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Grading Standards: The Relation of Changes in Average Student Ability to the Average Grades Awarded ACT

Baird, Leonard L.; Feister, William J.
Publication Year:
Report Number:
ETS Research Bulletin
Document Type:
Page Count:
Subject/Key Words:
Academic Ability, American College Testing Program (ACT), College Faculty, College Freshmen, Grade Prediction, Grading, Higher Education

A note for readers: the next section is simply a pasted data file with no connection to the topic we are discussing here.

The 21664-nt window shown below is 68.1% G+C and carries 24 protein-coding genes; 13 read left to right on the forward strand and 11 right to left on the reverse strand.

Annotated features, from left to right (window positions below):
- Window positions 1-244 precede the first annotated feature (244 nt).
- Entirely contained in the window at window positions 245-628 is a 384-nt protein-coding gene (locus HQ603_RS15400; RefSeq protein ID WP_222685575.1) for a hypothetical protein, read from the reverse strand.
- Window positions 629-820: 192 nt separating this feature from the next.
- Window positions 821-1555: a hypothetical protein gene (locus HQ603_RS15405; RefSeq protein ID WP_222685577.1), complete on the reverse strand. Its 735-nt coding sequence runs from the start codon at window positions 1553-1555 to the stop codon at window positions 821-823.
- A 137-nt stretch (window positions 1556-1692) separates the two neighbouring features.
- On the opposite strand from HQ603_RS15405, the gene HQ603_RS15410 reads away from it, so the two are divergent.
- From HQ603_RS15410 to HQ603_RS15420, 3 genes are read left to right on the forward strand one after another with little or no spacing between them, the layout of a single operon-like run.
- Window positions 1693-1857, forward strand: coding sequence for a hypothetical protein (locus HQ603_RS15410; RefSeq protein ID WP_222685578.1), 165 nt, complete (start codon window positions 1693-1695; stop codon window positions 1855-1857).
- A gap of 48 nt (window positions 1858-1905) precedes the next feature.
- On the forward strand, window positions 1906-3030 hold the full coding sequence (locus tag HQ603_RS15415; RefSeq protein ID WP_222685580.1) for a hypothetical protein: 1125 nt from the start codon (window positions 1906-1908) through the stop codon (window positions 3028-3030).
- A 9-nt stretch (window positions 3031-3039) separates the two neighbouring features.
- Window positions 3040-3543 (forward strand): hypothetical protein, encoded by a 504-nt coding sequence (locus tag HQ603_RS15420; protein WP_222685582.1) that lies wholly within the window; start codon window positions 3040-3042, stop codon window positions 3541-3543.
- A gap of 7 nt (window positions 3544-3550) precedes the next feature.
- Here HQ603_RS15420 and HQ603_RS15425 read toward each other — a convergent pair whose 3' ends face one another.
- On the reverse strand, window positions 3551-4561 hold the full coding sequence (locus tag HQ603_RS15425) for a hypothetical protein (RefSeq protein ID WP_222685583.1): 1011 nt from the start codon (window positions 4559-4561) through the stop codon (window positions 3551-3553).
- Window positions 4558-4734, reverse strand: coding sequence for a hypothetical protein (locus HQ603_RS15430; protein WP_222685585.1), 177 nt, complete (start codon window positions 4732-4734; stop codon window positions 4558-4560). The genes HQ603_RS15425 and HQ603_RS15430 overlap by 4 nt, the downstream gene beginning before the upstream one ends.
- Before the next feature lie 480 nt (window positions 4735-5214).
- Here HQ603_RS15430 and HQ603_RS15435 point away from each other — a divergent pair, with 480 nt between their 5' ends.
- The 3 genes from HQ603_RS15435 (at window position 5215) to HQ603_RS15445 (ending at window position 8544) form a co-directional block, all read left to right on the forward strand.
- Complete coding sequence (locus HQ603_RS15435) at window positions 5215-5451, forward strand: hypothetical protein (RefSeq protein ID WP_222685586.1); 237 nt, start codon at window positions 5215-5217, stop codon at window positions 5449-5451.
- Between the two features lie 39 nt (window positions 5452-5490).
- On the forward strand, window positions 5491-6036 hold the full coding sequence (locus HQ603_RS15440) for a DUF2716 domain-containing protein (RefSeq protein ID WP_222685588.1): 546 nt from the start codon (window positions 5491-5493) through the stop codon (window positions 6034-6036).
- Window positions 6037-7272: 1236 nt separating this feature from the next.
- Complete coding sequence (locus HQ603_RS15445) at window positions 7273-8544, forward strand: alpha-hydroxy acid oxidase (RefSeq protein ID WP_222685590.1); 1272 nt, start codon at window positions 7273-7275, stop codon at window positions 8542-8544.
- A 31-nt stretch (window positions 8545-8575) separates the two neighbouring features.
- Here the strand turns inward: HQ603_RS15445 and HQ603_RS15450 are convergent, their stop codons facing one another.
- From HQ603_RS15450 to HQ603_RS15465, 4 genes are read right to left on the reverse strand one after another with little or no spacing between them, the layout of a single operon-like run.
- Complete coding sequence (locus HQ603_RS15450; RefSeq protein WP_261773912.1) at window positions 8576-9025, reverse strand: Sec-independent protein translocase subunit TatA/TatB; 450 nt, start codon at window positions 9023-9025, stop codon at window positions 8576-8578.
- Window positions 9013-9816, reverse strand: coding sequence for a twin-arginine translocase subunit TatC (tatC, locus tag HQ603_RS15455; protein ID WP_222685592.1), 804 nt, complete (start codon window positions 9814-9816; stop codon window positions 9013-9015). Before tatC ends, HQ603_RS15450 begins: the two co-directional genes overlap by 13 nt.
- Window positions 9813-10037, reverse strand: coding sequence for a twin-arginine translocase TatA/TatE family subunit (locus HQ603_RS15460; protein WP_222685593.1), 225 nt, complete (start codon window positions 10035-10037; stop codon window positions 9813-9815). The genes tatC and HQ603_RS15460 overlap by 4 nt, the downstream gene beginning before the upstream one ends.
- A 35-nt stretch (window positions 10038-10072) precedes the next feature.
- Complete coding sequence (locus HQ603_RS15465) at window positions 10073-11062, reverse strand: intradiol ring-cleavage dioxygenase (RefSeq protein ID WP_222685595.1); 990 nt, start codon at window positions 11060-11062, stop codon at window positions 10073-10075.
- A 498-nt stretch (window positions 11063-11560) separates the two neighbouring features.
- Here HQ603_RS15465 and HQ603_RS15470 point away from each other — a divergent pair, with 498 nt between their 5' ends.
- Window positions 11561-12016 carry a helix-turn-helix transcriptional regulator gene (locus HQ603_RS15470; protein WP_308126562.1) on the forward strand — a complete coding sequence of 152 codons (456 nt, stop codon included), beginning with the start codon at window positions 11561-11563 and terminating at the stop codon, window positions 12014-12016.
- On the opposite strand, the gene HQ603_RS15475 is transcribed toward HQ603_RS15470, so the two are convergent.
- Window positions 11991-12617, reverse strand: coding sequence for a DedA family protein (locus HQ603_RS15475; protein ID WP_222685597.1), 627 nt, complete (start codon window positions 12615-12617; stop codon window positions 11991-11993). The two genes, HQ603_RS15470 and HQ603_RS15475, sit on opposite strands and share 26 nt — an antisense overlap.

The relation of average grades awarded to the average ability of the students was studied in a large sample of colleges. The mean and standard deviation of freshman classes on an ability test, along with the mean and standard deviation of the freshman year grades obtained by classes over a five year period was available for several hundred colleges. Difference scores on the mean and standard deviations were also calculated. Correlational analyses and analyses of colleges that changed most produced the following results: 1) within any given year colleges whose incoming students were bright tended to award higher grades, but there was considerable room for variance from this trend, 2) the average ability levels of colleges change very little, even over five year periods, 3) when the average ability of students increases (or decreases) about the same level of grades are awarded. This is interpreted as suggesting that faculties as a whole have preferred distribution of grades which they use whether their current classes of students are brighter or duller than previous classes. (Author)

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